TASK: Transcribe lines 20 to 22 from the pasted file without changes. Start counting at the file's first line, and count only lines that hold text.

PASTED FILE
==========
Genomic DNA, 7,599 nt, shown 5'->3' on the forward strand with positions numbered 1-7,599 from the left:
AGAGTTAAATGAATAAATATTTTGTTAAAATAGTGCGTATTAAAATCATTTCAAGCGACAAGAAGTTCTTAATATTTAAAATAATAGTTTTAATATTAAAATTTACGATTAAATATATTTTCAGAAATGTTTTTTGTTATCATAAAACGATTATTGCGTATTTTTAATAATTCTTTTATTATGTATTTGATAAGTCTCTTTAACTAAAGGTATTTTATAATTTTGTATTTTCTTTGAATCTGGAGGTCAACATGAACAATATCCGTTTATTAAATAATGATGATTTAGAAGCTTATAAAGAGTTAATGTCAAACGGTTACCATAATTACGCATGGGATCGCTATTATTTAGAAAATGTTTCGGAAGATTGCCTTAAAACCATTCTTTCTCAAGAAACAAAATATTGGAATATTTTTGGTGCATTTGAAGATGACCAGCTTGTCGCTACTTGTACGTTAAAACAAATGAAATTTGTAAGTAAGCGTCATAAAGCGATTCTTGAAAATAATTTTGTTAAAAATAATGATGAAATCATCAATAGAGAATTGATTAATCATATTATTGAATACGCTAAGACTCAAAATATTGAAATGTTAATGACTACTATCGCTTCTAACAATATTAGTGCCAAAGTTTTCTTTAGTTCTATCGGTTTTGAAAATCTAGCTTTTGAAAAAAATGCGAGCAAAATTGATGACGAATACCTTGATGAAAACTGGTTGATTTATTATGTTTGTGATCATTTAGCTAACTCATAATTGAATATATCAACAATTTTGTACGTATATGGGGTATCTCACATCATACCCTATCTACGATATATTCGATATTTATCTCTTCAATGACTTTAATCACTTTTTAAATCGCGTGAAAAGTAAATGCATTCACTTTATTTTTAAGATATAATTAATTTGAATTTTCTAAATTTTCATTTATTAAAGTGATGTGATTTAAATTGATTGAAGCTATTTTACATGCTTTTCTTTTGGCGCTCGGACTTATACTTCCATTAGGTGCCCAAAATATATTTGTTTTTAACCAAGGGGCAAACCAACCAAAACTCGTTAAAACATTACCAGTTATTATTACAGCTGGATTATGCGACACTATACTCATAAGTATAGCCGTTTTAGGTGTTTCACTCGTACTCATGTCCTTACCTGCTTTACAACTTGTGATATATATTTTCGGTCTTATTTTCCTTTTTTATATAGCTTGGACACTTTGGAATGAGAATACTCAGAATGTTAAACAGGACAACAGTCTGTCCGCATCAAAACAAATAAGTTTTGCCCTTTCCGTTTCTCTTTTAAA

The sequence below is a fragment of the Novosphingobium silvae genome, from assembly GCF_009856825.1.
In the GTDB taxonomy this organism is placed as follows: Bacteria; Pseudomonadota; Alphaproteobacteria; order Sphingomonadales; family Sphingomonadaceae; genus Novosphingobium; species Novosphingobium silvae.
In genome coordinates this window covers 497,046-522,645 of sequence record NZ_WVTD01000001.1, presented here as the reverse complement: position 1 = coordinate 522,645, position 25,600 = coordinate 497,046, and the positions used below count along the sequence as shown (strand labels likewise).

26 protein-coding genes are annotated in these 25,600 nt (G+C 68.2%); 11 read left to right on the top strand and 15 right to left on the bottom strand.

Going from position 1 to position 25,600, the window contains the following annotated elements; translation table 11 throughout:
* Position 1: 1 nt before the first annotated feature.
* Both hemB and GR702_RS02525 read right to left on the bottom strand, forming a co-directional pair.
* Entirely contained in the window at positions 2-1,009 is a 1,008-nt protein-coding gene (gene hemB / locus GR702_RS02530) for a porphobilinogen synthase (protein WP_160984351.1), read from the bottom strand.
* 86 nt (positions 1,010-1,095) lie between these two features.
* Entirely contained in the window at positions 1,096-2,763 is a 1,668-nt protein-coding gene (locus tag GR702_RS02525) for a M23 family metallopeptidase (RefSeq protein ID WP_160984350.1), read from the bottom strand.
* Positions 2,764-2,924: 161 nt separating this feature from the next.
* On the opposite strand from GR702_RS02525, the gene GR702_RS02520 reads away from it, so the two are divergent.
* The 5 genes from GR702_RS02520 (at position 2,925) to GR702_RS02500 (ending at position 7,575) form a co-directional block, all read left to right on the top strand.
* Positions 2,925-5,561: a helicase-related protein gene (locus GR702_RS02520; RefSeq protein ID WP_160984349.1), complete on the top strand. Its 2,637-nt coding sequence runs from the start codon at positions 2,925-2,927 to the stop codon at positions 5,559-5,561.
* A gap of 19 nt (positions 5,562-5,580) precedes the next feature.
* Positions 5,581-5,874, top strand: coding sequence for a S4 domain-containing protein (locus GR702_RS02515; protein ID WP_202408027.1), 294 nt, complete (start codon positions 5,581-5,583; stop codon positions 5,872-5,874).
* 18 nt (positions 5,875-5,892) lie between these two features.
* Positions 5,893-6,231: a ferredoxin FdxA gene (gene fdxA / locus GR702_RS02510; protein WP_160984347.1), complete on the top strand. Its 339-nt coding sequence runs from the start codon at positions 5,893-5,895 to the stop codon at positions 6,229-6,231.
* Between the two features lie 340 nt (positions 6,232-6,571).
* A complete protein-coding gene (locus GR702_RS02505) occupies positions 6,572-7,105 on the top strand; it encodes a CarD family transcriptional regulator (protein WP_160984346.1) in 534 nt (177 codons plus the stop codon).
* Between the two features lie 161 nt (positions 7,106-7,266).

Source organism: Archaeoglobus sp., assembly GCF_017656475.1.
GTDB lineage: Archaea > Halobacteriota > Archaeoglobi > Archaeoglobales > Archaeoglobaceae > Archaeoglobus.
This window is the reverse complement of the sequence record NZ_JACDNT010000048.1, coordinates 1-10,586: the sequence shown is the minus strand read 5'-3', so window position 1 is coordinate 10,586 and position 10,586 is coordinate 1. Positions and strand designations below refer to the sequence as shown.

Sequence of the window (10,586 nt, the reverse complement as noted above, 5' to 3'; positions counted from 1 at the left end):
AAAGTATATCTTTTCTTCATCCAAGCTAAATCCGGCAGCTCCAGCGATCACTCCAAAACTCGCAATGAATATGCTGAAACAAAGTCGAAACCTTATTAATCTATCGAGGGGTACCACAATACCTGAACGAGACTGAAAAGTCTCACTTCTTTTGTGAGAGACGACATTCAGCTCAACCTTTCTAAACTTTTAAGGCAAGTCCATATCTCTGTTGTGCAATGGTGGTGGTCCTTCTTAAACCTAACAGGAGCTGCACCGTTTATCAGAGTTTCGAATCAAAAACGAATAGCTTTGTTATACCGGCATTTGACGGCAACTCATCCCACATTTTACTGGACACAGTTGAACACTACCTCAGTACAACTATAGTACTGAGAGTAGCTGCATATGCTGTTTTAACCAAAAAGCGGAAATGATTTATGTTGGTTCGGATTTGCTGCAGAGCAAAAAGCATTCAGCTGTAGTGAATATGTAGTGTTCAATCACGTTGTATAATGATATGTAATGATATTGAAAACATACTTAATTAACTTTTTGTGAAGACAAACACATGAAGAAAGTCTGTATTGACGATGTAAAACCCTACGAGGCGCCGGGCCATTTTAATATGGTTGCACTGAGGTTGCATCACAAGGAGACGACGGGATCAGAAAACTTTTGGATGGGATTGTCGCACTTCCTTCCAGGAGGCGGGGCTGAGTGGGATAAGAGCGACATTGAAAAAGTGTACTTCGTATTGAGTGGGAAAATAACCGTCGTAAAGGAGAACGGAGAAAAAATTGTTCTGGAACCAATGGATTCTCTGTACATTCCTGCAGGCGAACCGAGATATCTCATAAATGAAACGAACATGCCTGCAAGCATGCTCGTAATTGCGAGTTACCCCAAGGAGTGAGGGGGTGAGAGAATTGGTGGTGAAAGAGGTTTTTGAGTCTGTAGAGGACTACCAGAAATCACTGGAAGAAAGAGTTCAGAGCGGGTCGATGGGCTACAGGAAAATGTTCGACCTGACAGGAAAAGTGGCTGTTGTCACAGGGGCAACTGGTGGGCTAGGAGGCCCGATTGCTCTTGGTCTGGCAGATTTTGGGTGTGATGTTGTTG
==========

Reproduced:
* Positions 5,893-6,231: a ferredoxin FdxA gene (gene fdxA / locus GR702_RS02510; protein WP_160984347.1), complete on the top strand. Its 339-nt coding sequence runs from the start codon at positions 5,893-5,895 to the stop codon at positions 6,229-6,231.
* Between the two features lie 340 nt (positions 6,232-6,571).
* A complete protein-coding gene (locus GR702_RS02505) occupies positions 6,572-7,105 on the top strand; it encodes a CarD family transcriptional regulator (protein WP_160984346.1) in 534 nt (177 codons plus the stop codon).